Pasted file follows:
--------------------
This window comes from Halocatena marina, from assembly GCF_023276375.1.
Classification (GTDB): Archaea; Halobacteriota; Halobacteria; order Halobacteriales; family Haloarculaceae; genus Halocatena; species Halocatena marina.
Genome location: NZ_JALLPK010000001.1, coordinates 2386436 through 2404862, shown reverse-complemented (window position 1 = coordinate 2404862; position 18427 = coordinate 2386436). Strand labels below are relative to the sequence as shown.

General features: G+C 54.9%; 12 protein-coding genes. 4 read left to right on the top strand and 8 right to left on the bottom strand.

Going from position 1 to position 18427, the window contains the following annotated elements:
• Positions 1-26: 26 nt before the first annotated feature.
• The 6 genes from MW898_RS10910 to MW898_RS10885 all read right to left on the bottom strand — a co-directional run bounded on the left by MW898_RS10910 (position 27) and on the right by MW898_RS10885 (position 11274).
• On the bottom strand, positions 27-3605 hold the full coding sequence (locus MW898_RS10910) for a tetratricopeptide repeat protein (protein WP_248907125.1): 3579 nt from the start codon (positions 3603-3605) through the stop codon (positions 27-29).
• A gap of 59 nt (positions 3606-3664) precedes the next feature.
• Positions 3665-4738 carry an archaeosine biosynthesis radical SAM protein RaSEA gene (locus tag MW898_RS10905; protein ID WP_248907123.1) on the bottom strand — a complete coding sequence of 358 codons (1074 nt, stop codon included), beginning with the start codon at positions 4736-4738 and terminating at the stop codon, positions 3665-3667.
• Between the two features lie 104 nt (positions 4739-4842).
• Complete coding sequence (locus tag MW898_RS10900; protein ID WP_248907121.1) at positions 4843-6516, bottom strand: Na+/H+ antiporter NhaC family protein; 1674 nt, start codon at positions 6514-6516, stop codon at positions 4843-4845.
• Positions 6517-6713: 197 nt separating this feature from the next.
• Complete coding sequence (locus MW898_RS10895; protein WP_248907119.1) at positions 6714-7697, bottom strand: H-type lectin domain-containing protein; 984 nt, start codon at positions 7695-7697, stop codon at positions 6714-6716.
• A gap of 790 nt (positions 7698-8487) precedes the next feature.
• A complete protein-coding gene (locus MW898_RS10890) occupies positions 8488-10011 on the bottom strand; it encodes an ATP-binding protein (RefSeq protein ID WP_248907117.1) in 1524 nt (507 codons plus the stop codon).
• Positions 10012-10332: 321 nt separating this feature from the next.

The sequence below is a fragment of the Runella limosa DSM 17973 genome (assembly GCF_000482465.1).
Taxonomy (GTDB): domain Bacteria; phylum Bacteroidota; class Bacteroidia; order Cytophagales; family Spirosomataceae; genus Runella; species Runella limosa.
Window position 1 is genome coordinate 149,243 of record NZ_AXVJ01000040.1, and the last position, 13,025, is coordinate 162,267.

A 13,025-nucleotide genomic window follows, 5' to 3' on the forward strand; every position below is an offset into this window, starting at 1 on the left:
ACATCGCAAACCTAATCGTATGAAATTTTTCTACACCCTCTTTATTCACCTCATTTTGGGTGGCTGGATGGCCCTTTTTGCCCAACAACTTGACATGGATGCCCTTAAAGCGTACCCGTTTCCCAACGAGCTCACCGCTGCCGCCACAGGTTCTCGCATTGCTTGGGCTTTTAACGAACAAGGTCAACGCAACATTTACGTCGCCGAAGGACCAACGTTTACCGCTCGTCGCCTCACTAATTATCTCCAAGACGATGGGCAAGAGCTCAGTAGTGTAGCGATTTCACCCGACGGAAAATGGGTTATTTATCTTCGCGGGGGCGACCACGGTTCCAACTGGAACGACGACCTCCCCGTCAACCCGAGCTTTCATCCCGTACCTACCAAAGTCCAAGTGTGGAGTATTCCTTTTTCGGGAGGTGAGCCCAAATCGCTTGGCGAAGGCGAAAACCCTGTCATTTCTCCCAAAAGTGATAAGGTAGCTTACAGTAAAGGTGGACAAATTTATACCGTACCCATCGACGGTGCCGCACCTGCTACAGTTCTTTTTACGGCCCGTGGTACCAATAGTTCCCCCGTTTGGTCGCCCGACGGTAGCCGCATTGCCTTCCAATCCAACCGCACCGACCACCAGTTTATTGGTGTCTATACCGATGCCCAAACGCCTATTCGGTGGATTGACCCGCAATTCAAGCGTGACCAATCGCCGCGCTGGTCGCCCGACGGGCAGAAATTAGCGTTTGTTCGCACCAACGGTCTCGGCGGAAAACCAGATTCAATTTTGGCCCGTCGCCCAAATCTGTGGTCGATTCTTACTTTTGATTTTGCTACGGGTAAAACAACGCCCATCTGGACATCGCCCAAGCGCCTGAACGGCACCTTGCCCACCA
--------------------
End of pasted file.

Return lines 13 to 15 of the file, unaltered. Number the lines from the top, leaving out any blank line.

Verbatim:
• Positions 6517-6713: 197 nt separating this feature from the next.
• Complete coding sequence (locus MW898_RS10895; protein WP_248907119.1) at positions 6714-7697, bottom strand: H-type lectin domain-containing protein; 984 nt, start codon at positions 7695-7697, stop codon at positions 6714-6716.
• A gap of 790 nt (positions 7698-8487) precedes the next feature.